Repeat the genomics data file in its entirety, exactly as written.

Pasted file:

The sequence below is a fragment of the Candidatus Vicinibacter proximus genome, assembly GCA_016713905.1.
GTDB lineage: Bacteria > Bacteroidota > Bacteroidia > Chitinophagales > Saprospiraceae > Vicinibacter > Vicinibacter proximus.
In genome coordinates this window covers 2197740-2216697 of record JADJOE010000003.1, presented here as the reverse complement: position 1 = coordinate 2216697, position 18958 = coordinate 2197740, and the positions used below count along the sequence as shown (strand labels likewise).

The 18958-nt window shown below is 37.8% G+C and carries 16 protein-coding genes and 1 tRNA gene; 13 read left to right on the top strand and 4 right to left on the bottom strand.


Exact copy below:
The sequence below is a fragment of the Candidatus Vicinibacter proximus genome, assembly GCA_016713905.1.
GTDB lineage: Bacteria > Bacteroidota > Bacteroidia > Chitinophagales > Saprospiraceae > Vicinibacter > Vicinibacter proximus.
In genome coordinates this window covers 2197740-2216697 of record JADJOE010000003.1, presented here as the reverse complement: position 1 = coordinate 2216697, position 18958 = coordinate 2197740, and the positions used below count along the sequence as shown (strand labels likewise).

The 18958-nt window shown below is 37.8% G+C and carries 16 protein-coding genes and 1 tRNA gene; 13 read left to right on the top strand and 4 right to left on the bottom strand.